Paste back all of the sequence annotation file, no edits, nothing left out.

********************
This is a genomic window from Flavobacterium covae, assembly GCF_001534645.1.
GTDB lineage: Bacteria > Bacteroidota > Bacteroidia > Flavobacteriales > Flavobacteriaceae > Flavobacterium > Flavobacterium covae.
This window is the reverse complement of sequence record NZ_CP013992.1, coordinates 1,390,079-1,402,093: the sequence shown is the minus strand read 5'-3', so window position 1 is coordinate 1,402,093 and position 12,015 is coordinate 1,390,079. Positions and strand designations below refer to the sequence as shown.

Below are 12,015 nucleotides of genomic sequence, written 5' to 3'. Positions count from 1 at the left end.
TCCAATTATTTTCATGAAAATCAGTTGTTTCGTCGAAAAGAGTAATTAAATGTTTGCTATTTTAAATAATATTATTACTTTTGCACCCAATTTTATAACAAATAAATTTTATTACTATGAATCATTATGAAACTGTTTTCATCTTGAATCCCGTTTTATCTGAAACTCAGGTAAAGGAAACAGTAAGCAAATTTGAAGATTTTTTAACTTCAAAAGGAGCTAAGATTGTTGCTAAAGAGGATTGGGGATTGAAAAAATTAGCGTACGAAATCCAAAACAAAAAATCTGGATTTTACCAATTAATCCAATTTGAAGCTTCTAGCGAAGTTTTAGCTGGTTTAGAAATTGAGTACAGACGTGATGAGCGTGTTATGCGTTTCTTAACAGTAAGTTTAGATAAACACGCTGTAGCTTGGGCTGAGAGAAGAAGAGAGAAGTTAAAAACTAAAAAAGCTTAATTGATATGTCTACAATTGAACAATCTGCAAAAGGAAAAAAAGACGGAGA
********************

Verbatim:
This is a genomic window from Flavobacterium covae, assembly GCF_001534645.1.
GTDB lineage: Bacteria > Bacteroidota > Bacteroidia > Flavobacteriales > Flavobacteriaceae > Flavobacterium > Flavobacterium covae.
This window is the reverse complement of sequence record NZ_CP013992.1, coordinates 1,390,079-1,402,093: the sequence shown is the minus strand read 5'-3', so window position 1 is coordinate 1,402,093 and position 12,015 is coordinate 1,390,079. Positions and strand designations below refer to the sequence as shown.

Below are 12,015 nucleotides of genomic sequence, written 5' to 3'. Positions count from 1 at the left end.
TCCAATTATTTTCATGAAAATCAGTTGTTTCGTCGAAAAGAGTAATTAAATGTTTGCTATTTTAAATAATATTATTACTTTTGCACCCAATTTTATAACAAATAAATTTTATTACTATGAATCATTATGAAACTGTTTTCATCTTGAATCCCGTTTTATCTGAAACTCAGGTAAAGGAAACAGTAAGCAAATTTGAAGATTTTTTAACTTCAAAAGGAGCTAAGATTGTTGCTAAAGAGGATTGGGGATTGAAAAAATTAGCGTACGAAATCCAAAACAAAAAATCTGGATTTTACCAATTAATCCAATTTGAAGCTTCTAGCGAAGTTTTAGCTGGTTTAGAAATTGAGTACAGACGTGATGAGCGTGTTATGCGTTTCTTAACAGTAAGTTTAGATAAACACGCTGTAGCTTGGGCTGAGAGAAGAAGAGAGAAGTTAAAAACTAAAAAAGCTTAATTGATATGTCTACAATTGAACAATCTGCAAAAGGAAAAAAAGACGGAGA